My husband and I have been married for 12 years and we have a 7 year old daughter. We no longer share a bedroom or have sex, but we continue to live together peacefully raising our child. My mother-in-law discovered separate bedrooms when I was out of town: She was helping with our daughter and asking lots of questions, so my daughter told her. Since then, I’ve asked a close friend about our situation – which upsets me. But she never said anything to me. Now, she and my father-in-law are planning a visit and she’s asking many questions about their sleeping arrangements. She even offered to sleep on an air mattress. I told her she was welcome to take our daughter’s room, as always, and our daughter would move into the guest room (just like I did before my husband started sleeping there). Do I have to discuss it with her?
daughter in law
You don’t have to discuss your sleeping arrangements or sex life with anyone. I understand that it was upsetting when you learned that your mother-in-law had questioned your daughter and your friend about you. (The mystery here is why she didn’t simply ask her son about her suspicions.) However, you took care of your daughter. That was nice of her. And her questions about her next visit may reflect a sensitivity to your situation: Is it okay for your husband to come back with you if your daughter takes the room he’s using now?
I will discuss this with your husband and suggest telling your mother-in-law that you sleep in separate bedrooms – not another word. It clears the air about something you kind of already know is common: About 20 percent of married couples sleep in separate rooms. You may be worried. So, reassure her that everything is under control.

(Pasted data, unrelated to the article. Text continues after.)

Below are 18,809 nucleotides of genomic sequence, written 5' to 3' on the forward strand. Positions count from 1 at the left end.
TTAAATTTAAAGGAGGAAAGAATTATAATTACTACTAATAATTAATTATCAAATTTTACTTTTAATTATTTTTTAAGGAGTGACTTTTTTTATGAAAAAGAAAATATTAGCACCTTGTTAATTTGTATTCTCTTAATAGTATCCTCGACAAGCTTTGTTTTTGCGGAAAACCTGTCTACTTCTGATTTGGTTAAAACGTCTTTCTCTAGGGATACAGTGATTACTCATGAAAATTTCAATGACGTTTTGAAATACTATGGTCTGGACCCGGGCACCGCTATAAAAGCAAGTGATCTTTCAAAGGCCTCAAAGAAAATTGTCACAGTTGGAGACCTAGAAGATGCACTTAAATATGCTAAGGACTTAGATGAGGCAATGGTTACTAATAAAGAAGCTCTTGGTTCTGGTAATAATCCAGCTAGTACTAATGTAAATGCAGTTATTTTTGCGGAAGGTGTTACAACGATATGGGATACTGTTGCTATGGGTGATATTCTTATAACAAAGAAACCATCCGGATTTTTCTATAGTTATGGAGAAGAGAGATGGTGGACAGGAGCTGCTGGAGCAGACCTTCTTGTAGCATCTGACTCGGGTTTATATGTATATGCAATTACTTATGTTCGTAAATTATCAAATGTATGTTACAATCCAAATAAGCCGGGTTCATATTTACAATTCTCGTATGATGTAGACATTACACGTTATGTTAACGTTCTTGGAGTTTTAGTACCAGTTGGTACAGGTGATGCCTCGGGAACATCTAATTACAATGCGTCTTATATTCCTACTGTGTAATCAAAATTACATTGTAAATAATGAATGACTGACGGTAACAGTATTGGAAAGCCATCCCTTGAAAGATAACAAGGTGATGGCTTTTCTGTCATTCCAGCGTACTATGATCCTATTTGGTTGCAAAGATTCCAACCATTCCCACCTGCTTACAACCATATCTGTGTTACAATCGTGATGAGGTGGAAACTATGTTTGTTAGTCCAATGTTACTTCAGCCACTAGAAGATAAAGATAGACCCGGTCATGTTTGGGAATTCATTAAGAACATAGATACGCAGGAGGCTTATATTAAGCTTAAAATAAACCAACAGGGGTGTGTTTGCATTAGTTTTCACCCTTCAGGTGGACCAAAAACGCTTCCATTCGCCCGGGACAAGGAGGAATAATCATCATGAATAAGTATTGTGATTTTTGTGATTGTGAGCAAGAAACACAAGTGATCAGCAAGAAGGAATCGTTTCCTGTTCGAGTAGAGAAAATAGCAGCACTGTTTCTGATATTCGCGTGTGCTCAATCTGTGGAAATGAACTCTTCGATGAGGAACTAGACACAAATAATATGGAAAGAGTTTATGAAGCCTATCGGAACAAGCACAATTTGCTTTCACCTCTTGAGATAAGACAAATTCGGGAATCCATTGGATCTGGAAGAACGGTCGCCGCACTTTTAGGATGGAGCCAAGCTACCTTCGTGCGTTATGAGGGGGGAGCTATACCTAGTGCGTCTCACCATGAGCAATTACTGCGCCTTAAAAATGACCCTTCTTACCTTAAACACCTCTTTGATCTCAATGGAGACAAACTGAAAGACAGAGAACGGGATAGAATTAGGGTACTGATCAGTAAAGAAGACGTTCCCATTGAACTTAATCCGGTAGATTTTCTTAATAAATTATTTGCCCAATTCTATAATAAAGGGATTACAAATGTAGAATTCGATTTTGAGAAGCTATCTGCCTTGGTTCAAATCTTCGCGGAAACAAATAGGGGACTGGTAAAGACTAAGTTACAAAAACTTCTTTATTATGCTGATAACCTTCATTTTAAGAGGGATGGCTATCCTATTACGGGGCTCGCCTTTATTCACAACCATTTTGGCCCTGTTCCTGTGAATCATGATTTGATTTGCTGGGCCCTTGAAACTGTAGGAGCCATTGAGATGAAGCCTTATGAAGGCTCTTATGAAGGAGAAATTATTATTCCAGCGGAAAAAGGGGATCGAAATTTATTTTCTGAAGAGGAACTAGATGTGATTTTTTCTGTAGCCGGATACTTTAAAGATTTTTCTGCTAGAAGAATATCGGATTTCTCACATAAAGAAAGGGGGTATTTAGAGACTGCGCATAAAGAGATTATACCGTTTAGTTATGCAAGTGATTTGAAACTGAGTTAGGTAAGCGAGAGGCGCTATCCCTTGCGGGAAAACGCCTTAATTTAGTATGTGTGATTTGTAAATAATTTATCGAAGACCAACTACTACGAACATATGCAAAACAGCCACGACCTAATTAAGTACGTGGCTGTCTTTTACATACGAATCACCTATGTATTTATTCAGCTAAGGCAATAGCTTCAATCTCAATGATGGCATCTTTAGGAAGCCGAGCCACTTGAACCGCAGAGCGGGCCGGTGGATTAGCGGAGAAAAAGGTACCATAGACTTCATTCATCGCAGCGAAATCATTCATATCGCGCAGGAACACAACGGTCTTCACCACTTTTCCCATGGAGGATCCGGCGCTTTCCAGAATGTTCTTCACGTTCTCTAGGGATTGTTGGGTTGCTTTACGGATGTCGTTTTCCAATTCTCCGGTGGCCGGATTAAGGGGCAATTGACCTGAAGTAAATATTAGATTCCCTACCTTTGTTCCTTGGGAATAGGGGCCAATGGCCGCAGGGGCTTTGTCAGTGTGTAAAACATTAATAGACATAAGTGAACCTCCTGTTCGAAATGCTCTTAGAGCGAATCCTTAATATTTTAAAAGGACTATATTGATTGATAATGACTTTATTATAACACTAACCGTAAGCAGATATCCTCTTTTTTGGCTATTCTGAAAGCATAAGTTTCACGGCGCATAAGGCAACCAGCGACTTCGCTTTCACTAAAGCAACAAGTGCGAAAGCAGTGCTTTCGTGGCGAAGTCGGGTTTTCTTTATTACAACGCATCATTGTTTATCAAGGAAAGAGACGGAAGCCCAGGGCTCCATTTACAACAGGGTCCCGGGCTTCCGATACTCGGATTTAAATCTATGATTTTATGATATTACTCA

Now, you know her better than me. If you think bringing up the subject with her will lead to weird questions, just tell her that you sleep better in separate rooms — which may be true for a host of reasons. Be direct, but set boundaries about your privacy.
Views, the scarce resource is not diminished by sharing
I pre-booked a flight from Denver to Aspen so I could pick a seat with a good view. Flight path over the Rocky Mountains. I knew it was going to be exciting and I looked forward to the ride. About halfway through the flight, a passenger asked if I would swap a seat with his young daughter so she could get a better view. She was babbling that her seat wasn’t very good. I politely refused. The family and other passengers gave me dirty looks. Did I do the right thing?
Commercial air travel, as with other forms of shared transportation, is a gritty experience in society—often under shoddy conditions: crowded, cramped, and impersonal. I understand that you reserved your seat early. You had every right to keep it. But in a different vein, I bet you wouldn’t mind letting a little girl enjoy seeing you for 10 minutes. It probably didn’t take that long for you to get bored of it.
A workplace nuisance, or a medical condition?
I work in a shared office with six people. One of my co-workers has incredibly loud burps, little boy burps all day. Once, I did that seven times in an hour! It’s been going on for months, and I’m not sure how to treat it. But she totally disgusts me, and she’s so rude. what can i do?
Disgust is not a constructive starting point for fixing most problems — though I might feel the same if I were in your office chair. Try rephrasing this problem: It’s as if your colleague has reflux or some other medical condition that you’re not qualified to diagnose.
Talk to your manager about the situation. If there is no manager, talk nicely to your co-worker. She may not know she has a problem or she may think there’s nothing she can do about it, but she probably will if someone convinces her to seek medical attention. So, the question here is: Are you that affectionate person?
A title painstakingly worth claiming
I am a retired judge. Like many judicial retirees, I act as ad hoc arbitrator, sometimes on a panel of three. I am now serving on a commission with a retired judge from another state. On conference calls, he refers to himself as Judge Smith and calls me Miss Jones—even after he hears lawyers call me Judge Jones. Should I just let this go, or take it up with him and the agency booking our cases?
To me it seems too early to let this go as it is to report the man to the agency that employs both of you. You are peers and have nothing to fear. to talk! Tell him you want to be called Judge Jones – the same honor you use for him. If he doesn’t, report him. There is probably some degree of sexism in his current behavior, but you won’t know how much there is until you point out his fault directly.